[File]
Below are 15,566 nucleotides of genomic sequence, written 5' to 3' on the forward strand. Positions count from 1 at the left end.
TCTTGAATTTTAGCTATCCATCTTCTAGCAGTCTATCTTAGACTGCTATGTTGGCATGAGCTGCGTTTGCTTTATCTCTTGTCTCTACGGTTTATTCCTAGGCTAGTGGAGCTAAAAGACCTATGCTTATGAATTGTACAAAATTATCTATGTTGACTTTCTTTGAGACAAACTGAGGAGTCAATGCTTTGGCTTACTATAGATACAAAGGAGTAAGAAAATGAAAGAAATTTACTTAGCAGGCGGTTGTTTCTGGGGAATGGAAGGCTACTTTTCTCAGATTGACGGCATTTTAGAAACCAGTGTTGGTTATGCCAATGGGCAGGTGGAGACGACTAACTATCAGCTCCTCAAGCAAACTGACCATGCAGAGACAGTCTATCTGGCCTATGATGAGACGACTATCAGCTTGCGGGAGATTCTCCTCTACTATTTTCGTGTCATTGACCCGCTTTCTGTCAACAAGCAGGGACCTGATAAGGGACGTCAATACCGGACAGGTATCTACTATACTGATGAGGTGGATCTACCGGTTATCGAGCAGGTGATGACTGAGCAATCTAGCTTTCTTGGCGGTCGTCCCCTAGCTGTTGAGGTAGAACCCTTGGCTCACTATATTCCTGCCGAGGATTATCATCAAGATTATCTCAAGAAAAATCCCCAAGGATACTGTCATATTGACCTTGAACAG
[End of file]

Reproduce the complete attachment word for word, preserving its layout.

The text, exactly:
Below are 15,566 nucleotides of genomic sequence, written 5' to 3' on the forward strand. Positions count from 1 at the left end.
TCTTGAATTTTAGCTATCCATCTTCTAGCAGTCTATCTTAGACTGCTATGTTGGCATGAGCTGCGTTTGCTTTATCTCTTGTCTCTACGGTTTATTCCTAGGCTAGTGGAGCTAAAAGACCTATGCTTATGAATTGTACAAAATTATCTATGTTGACTTTCTTTGAGACAAACTGAGGAGTCAATGCTTTGGCTTACTATAGATACAAAGGAGTAAGAAAATGAAAGAAATTTACTTAGCAGGCGGTTGTTTCTGGGGAATGGAAGGCTACTTTTCTCAGATTGACGGCATTTTAGAAACCAGTGTTGGTTATGCCAATGGGCAGGTGGAGACGACTAACTATCAGCTCCTCAAGCAAACTGACCATGCAGAGACAGTCTATCTGGCCTATGATGAGACGACTATCAGCTTGCGGGAGATTCTCCTCTACTATTTTCGTGTCATTGACCCGCTTTCTGTCAACAAGCAGGGACCTGATAAGGGACGTCAATACCGGACAGGTATCTACTATACTGATGAGGTGGATCTACCGGTTATCGAGCAGGTGATGACTGAGCAATCTAGCTTTCTTGGCGGTCGTCCCCTAGCTGTTGAGGTAGAACCCTTGGCTCACTATATTCCTGCCGAGGATTATCATCAAGATTATCTCAAGAAAAATCCCCAAGGATACTGTCATATTGACCTTGAACAG